- It is reasonable to expect that the service animal should remain in physical or voice control of its handler at all times, that the animal not defecate of urinate inside, and that the animal not bark excessively or act aggressively toward people. Keep in mind however, that sometimes it is a service animal’s job to warn its handler of surroundings or impending events, and might do so with a bark or a growl.
- Do not pet or speak to the service animal unless invited to do so by its handler. The animal is working and should not be disturbed.
Food establishment requirements:
- Recent legislation imposed restrictions on the type of service animals allowed in food establishments. They are limited to:
- Miniature horses that have been individually trained to do work or perform tasks for the benefit of a person with a disability.
- Dogs that have been individually trained to do work or perform tasks for the benefit of an individual with a disability.
- The law specifically omits from the definition of service animal as related to food establishments:
- Any other type of animal, wild or domestic, trained or untrained.
- Dogs that provide crime deterrent effects.
- Dogs that provide emotional support, well being, comfort or companionship.
- Food establishments include:
- Supermarkets and grocery stores, convenience stores and food marts (except those with fueling services), meat markets and delicatessens, fish and seafood markets, fruit and vegetable markets and stands, baked goods stores, confectionery and nut stores, specialty food stores, warehouse clubs and supercenters, restaurants (including full services, taker-our, fast food , cafeterias, grills, and buffets), snack or beverage bars, bars, taverns, and night clubs.
- The US Department of Housing and Urban Development (HUD) is the federal agency in charge of enforcing housing laws throughout the county, including anti-discrimination laws. Under federal law a housing provider cannot discriminate against persons with disabilities, and must reasonably accommodate persons with disabilities. HUD does not have a training requirement for service animals.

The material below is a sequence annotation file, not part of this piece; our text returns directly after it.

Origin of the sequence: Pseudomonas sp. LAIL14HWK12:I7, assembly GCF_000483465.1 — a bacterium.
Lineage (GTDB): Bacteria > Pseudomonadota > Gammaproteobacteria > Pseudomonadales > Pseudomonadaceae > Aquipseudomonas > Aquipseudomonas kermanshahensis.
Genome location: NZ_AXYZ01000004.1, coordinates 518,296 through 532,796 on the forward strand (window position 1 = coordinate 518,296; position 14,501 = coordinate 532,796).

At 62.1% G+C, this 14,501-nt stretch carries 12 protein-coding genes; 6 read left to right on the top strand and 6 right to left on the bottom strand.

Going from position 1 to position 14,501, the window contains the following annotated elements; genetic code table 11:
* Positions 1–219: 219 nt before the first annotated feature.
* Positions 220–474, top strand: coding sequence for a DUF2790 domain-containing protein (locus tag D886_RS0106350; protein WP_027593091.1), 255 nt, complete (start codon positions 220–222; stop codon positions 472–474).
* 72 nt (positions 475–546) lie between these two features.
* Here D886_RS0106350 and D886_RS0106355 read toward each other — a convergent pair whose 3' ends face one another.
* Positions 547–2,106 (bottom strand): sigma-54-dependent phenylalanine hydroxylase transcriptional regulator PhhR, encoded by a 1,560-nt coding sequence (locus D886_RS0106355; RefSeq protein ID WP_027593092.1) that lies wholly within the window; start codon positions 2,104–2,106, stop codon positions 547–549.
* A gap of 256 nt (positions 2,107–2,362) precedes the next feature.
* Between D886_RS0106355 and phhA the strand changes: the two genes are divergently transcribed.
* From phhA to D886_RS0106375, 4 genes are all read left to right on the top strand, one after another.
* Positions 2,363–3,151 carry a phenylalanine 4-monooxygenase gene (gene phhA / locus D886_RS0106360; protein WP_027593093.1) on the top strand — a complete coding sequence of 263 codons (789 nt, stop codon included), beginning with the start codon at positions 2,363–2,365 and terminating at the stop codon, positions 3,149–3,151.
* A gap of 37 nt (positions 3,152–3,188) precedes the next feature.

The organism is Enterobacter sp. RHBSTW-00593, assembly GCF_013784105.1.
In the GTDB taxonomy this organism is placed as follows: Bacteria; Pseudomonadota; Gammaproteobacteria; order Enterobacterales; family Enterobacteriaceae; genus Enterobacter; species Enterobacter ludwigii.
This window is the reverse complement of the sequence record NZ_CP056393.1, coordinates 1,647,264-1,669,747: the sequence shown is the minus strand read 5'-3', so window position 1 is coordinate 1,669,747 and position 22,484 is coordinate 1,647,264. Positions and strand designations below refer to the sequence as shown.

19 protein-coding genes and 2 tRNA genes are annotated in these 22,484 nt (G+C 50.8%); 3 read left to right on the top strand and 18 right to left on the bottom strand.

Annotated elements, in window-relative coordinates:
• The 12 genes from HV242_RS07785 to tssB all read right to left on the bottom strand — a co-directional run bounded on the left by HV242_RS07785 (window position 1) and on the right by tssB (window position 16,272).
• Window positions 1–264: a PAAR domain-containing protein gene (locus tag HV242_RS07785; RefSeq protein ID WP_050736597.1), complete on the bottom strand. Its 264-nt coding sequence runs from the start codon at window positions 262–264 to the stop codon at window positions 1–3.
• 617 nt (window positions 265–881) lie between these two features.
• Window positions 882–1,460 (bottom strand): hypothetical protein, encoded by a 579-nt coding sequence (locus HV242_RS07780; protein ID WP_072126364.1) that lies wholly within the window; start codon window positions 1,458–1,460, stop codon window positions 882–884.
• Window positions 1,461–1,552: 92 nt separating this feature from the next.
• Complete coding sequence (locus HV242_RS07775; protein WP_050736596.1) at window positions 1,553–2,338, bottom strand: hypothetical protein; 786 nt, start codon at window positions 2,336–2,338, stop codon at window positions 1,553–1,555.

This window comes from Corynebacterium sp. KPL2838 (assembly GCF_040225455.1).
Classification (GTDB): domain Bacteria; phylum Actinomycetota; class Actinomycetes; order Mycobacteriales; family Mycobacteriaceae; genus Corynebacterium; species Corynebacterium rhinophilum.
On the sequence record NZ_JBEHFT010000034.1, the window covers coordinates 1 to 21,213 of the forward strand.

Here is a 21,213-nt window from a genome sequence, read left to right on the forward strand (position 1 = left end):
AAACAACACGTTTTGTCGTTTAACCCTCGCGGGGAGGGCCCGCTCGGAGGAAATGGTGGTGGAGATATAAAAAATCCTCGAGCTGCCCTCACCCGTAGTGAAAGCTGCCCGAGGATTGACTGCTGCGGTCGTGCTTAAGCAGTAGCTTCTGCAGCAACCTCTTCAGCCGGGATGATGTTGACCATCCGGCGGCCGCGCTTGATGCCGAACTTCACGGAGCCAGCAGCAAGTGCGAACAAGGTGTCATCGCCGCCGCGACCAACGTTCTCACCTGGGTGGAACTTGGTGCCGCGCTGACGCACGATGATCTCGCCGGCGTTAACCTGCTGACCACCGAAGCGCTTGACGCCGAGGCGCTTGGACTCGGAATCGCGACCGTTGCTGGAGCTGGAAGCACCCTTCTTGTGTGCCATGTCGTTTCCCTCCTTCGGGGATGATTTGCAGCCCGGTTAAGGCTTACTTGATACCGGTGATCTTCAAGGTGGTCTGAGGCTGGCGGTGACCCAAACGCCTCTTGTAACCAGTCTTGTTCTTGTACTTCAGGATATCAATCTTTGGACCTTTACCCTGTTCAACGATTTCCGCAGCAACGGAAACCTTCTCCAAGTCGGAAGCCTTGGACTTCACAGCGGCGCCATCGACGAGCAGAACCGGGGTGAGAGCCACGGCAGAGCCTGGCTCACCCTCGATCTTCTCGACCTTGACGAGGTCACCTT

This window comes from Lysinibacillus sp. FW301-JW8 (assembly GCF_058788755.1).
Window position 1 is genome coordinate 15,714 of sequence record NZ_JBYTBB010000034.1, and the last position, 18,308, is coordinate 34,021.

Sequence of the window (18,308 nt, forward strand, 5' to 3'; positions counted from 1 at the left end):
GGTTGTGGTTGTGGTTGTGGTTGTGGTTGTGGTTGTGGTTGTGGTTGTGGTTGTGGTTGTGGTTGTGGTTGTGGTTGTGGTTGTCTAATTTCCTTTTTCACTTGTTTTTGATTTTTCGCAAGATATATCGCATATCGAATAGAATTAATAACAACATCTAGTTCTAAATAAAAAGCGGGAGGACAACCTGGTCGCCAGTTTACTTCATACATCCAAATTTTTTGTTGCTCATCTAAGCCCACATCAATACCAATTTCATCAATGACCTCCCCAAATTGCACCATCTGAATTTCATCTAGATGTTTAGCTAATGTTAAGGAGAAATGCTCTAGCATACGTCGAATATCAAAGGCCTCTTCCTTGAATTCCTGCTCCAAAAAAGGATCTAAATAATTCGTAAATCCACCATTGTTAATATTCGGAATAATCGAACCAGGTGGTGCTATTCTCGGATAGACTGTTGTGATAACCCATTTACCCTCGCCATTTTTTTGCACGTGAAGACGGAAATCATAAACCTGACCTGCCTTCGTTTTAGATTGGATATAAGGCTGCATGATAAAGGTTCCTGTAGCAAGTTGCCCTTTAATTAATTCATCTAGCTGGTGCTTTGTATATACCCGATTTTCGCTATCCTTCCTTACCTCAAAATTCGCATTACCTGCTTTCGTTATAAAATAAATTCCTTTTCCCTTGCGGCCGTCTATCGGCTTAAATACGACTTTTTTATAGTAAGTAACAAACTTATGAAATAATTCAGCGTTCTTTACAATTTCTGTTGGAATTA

- The person must have a disability, must request the animal as a reasonable accommodation for that disability, and must be able to show that the animal is necessary because of the person’s disability. Emotional support animals and comfort animals would be included as a reasonable accommodation under HUD rules. HUD does not limit the species of service animals. Anyone who feels that they have been discriminated against in housing because of their service animal will need to file their complaint directly with HUD.
- Under state law it is an unfair practice of an employer to request that a trained doe guide or service animal be removed from the workplace. If the animal is trained to provide a disability related service to a person with a disability, and employer needs to allow the service animal in the workplace. Fear of dogs by other employees or by customers is not a valid reason for not allowing a service anima. If allergies are an issue, an employer must balance the need for the service animal with reasonably accommodating the person with allergies, often by separation if possible.
- Service animals should be under the control of their owners. Service animals should not create sanitary problems or make loud noises. There is no requirement that the employer provide food, water or toileting facilities for service animals
- There are certain circumstances in very specific types of medical and food service operations where certain animals can be excluded.
For more information contact:
Washington State Human Rights Commission
711 S Capitol Way, Suite 402
PO Box 42490
Olympia, WA 98504-2490
Tel: 360-753-6670, FAX: 360-586-2282
Toll Free: 1-800-233-3247
Debbie Riley, Mason County Public Health & Human Services - July 15, 2014
IMAGE/wikipedia.org – service dog